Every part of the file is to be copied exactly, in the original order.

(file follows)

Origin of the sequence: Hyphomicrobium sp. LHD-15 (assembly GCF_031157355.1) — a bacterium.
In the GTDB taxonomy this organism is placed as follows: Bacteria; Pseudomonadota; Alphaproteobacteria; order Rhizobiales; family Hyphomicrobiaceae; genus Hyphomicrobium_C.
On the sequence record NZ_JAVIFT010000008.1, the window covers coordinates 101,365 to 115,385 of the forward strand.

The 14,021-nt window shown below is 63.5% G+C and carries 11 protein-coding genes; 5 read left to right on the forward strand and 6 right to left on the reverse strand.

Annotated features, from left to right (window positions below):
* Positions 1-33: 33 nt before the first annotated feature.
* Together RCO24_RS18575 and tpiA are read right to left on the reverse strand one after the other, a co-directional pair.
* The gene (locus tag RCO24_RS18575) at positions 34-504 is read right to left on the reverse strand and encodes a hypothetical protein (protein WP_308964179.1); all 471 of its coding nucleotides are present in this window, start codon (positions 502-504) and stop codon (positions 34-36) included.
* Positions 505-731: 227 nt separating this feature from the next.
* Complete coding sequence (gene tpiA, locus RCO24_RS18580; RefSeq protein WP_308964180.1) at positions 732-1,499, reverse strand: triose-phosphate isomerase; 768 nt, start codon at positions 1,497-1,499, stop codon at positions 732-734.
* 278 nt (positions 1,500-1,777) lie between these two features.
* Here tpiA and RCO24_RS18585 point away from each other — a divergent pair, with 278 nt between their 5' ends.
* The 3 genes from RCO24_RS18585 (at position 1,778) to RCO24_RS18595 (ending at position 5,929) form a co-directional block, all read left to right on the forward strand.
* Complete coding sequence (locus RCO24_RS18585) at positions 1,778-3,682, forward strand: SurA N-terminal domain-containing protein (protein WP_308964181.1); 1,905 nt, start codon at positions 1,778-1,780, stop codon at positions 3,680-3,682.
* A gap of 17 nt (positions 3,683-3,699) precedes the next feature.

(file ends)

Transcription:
Origin of the sequence: Hyphomicrobium sp. LHD-15 (assembly GCF_031157355.1) — a bacterium.
In the GTDB taxonomy this organism is placed as follows: Bacteria; Pseudomonadota; Alphaproteobacteria; order Rhizobiales; family Hyphomicrobiaceae; genus Hyphomicrobium_C.
On the sequence record NZ_JAVIFT010000008.1, the window covers coordinates 101,365 to 115,385 of the forward strand.

The 14,021-nt window shown below is 63.5% G+C and carries 11 protein-coding genes; 5 read left to right on the forward strand and 6 right to left on the reverse strand.

Annotated features, from left to right (window positions below):
* Positions 1-33: 33 nt before the first annotated feature.
* Together RCO24_RS18575 and tpiA are read right to left on the reverse strand one after the other, a co-directional pair.
* The gene (locus tag RCO24_RS18575) at positions 34-504 is read right to left on the reverse strand and encodes a hypothetical protein (protein WP_308964179.1); all 471 of its coding nucleotides are present in this window, start codon (positions 502-504) and stop codon (positions 34-36) included.
* Positions 505-731: 227 nt separating this feature from the next.
* Complete coding sequence (gene tpiA, locus RCO24_RS18580; RefSeq protein WP_308964180.1) at positions 732-1,499, reverse strand: triose-phosphate isomerase; 768 nt, start codon at positions 1,497-1,499, stop codon at positions 732-734.
* 278 nt (positions 1,500-1,777) lie between these two features.
* Here tpiA and RCO24_RS18585 point away from each other — a divergent pair, with 278 nt between their 5' ends.
* The 3 genes from RCO24_RS18585 (at position 1,778) to RCO24_RS18595 (ending at position 5,929) form a co-directional block, all read left to right on the forward strand.
* Complete coding sequence (locus RCO24_RS18585) at positions 1,778-3,682, forward strand: SurA N-terminal domain-containing protein (protein WP_308964181.1); 1,905 nt, start codon at positions 1,778-1,780, stop codon at positions 3,680-3,682.
* A gap of 17 nt (positions 3,683-3,699) precedes the next feature.